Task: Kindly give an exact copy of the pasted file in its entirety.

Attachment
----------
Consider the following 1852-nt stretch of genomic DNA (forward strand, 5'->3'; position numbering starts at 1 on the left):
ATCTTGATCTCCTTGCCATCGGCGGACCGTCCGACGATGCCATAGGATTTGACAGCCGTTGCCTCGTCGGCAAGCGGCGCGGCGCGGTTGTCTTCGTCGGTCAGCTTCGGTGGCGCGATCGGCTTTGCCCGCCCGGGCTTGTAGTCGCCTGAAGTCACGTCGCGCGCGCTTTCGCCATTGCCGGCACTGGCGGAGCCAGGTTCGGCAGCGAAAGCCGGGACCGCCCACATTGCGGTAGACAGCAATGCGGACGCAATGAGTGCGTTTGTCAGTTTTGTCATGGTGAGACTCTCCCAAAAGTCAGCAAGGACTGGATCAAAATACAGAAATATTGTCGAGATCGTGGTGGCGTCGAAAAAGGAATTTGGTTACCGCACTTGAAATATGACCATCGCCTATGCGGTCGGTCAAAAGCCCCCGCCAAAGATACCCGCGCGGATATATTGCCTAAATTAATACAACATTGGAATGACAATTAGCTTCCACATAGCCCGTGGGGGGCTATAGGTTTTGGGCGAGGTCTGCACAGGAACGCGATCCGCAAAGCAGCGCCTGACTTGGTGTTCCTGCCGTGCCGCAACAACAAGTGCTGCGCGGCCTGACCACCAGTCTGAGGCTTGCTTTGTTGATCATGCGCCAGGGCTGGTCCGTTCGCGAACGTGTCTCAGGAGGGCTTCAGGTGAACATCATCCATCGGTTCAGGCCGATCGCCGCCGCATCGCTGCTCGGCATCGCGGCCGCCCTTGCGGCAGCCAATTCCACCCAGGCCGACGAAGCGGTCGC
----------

Consider the following 1852-nt stretch of genomic DNA (forward strand, 5'->3'; position numbering starts at 1 on the left):
ATCTTGATCTCCTTGCCATCGGCGGACCGTCCGACGATGCCATAGGATTTGACAGCCGTTGCCTCGTCGGCAAGCGGCGCGGCGCGGTTGTCTTCGTCGGTCAGCTTCGGTGGCGCGATCGGCTTTGCCCGCCCGGGCTTGTAGTCGCCTGAAGTCACGTCGCGCGCGCTTTCGCCATTGCCGGCACTGGCGGAGCCAGGTTCGGCAGCGAAAGCCGGGACCGCCCACATTGCGGTAGACAGCAATGCGGACGCAATGAGTGCGTTTGTCAGTTTTGTCATGGTGAGACTCTCCCAAAAGTCAGCAAGGACTGGATCAAAATACAGAAATATTGTCGAGATCGTGGTGGCGTCGAAAAAGGAATTTGGTTACCGCACTTGAAATATGACCATCGCCTATGCGGTCGGTCAAAAGCCCCCGCCAAAGATACCCGCGCGGATATATTGCCTAAATTAATACAACATTGGAATGACAATTAGCTTCCACATAGCCCGTGGGGGGCTATAGGTTTTGGGCGAGGTCTGCACAGGAACGCGATCCGCAAAGCAGCGCCTGACTTGGTGTTCCTGCCGTGCCGCAACAACAAGTGCTGCGCGGCCTGACCACCAGTCTGAGGCTTGCTTTGTTGATCATGCGCCAGGGCTGGTCCGTTCGCGAACGTGTCTCAGGAGGGCTTCAGGTGAACATCATCCATCGGTTCAGGCCGATCGCCGCCGCATCGCTGCTCGGCATCGCGGCCGCCCTTGCGGCAGCCAATTCCACCCAGGCCGACGAAGCGGTCGC